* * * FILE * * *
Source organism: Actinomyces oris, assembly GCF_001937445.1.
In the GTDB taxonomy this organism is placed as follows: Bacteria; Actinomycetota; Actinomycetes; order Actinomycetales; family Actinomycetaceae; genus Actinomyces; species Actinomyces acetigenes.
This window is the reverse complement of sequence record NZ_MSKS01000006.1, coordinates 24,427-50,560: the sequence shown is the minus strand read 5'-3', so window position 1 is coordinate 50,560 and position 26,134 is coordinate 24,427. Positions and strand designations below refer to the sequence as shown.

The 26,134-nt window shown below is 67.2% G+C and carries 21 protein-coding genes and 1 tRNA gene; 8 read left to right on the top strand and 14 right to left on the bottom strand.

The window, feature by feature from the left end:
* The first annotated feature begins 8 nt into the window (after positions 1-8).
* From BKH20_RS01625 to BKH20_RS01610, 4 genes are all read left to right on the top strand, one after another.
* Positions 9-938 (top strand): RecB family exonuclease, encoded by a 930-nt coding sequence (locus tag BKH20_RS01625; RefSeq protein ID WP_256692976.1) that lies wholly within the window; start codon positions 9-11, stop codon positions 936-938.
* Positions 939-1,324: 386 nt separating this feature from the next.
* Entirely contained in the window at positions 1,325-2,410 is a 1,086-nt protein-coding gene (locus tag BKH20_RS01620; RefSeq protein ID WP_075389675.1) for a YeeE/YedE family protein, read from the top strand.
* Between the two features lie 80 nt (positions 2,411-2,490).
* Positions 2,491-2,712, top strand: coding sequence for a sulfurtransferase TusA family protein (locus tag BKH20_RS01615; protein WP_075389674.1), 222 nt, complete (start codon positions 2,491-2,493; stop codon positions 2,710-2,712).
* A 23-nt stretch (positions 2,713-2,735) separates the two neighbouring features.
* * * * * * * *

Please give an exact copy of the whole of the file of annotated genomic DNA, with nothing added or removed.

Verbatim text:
Source organism: Actinomyces oris, assembly GCF_001937445.1.
In the GTDB taxonomy this organism is placed as follows: Bacteria; Actinomycetota; Actinomycetes; order Actinomycetales; family Actinomycetaceae; genus Actinomyces; species Actinomyces acetigenes.
This window is the reverse complement of sequence record NZ_MSKS01000006.1, coordinates 24,427-50,560: the sequence shown is the minus strand read 5'-3', so window position 1 is coordinate 50,560 and position 26,134 is coordinate 24,427. Positions and strand designations below refer to the sequence as shown.

The 26,134-nt window shown below is 67.2% G+C and carries 21 protein-coding genes and 1 tRNA gene; 8 read left to right on the top strand and 14 right to left on the bottom strand.

The window, feature by feature from the left end:
* The first annotated feature begins 8 nt into the window (after positions 1-8).
* From BKH20_RS01625 to BKH20_RS01610, 4 genes are all read left to right on the top strand, one after another.
* Positions 9-938 (top strand): RecB family exonuclease, encoded by a 930-nt coding sequence (locus tag BKH20_RS01625; RefSeq protein ID WP_256692976.1) that lies wholly within the window; start codon positions 9-11, stop codon positions 936-938.
* Positions 939-1,324: 386 nt separating this feature from the next.
* Entirely contained in the window at positions 1,325-2,410 is a 1,086-nt protein-coding gene (locus tag BKH20_RS01620; RefSeq protein ID WP_075389675.1) for a YeeE/YedE family protein, read from the top strand.
* Between the two features lie 80 nt (positions 2,411-2,490).
* Positions 2,491-2,712, top strand: coding sequence for a sulfurtransferase TusA family protein (locus tag BKH20_RS01615; protein WP_075389674.1), 222 nt, complete (start codon positions 2,491-2,493; stop codon positions 2,710-2,712).
* A 23-nt stretch (positions 2,713-2,735) separates the two neighbouring features.